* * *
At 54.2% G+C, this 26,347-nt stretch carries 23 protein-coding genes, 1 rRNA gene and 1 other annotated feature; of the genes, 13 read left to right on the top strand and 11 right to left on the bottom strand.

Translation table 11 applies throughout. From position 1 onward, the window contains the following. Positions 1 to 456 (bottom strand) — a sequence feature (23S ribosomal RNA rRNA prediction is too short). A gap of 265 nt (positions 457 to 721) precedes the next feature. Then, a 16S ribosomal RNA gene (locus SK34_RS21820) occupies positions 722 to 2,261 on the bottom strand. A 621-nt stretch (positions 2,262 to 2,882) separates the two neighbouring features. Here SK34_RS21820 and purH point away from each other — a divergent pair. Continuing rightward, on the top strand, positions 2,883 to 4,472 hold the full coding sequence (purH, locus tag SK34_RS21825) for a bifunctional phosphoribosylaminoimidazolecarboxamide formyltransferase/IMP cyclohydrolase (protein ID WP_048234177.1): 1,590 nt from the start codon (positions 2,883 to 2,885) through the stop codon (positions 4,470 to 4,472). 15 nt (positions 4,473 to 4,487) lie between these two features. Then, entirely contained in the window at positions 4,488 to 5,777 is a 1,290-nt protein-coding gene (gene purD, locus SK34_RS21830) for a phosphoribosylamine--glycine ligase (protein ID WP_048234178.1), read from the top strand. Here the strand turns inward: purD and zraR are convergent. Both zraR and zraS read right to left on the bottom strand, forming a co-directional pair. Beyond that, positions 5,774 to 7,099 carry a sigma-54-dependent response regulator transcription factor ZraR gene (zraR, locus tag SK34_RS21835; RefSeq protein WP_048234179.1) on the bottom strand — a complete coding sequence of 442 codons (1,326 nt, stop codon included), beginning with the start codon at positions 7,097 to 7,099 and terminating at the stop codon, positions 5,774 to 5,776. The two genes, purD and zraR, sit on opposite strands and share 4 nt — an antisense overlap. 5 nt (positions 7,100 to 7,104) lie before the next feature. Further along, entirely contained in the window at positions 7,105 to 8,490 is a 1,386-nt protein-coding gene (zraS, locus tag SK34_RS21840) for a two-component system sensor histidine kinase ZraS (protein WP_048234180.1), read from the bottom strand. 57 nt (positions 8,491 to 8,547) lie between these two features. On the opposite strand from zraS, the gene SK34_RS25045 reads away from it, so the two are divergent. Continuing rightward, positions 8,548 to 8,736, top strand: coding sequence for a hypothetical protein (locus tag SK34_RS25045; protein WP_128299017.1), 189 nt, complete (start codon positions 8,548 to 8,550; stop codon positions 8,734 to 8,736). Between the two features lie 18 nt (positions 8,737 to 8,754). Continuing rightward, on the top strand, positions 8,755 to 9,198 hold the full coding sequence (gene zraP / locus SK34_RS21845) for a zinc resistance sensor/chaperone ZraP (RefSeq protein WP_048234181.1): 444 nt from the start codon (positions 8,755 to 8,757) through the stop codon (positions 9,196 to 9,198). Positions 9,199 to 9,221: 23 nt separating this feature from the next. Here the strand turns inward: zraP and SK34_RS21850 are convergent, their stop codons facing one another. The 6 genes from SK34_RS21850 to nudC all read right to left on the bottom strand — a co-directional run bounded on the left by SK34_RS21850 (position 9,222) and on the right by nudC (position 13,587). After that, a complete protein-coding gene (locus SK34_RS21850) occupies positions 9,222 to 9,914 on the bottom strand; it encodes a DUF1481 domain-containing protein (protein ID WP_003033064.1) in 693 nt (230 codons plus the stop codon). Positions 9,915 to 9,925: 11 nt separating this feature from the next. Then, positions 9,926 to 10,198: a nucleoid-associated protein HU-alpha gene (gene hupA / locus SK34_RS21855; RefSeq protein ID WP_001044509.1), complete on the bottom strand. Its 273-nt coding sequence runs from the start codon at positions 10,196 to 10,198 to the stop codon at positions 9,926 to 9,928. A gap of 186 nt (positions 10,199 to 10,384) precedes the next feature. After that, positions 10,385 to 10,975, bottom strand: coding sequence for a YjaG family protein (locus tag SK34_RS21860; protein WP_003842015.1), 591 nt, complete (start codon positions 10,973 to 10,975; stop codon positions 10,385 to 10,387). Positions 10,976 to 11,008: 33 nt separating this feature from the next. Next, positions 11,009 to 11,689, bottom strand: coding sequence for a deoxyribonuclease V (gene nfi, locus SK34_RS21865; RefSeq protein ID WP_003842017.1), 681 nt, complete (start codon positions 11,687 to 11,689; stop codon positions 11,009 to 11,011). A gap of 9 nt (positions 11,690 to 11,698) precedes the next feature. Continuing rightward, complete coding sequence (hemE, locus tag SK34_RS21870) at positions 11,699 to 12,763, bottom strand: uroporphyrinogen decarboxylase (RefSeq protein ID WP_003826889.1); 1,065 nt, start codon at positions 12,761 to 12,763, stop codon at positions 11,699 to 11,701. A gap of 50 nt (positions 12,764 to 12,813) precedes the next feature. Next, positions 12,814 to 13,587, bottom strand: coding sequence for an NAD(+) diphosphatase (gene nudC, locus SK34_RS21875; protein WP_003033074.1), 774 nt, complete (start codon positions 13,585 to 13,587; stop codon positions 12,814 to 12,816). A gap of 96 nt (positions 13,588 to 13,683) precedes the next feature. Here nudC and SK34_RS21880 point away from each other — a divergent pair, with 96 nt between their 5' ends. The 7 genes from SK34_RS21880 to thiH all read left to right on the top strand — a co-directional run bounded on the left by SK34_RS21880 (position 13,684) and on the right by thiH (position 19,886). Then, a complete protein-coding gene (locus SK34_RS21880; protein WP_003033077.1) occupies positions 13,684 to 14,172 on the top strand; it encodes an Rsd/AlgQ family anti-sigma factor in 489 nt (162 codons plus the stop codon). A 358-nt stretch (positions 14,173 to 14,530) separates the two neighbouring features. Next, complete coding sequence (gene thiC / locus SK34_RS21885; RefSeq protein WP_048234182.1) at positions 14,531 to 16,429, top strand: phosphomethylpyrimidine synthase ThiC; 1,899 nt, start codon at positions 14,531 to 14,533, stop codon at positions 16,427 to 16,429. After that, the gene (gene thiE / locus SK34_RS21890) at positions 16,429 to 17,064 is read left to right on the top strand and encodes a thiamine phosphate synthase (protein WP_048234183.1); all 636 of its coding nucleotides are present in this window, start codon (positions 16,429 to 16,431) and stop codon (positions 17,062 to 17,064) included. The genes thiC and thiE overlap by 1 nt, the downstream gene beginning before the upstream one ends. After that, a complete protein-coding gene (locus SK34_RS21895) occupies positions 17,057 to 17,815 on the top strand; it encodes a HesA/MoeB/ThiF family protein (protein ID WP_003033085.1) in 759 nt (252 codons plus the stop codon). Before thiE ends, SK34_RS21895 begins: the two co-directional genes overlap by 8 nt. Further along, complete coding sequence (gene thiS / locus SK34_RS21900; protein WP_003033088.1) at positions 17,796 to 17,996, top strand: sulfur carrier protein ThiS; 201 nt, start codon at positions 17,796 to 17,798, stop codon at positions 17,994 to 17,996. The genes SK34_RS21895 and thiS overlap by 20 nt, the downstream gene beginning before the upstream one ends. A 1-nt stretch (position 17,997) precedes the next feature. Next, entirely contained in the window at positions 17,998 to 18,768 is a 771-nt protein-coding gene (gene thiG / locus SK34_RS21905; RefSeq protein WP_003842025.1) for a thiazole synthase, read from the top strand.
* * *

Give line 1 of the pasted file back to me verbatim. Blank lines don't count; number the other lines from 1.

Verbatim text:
At 54.2% G+C, this 26,347-nt stretch carries 23 protein-coding genes, 1 rRNA gene and 1 other annotated feature; of the genes, 13 read left to right on the top strand and 11 right to left on the bottom strand.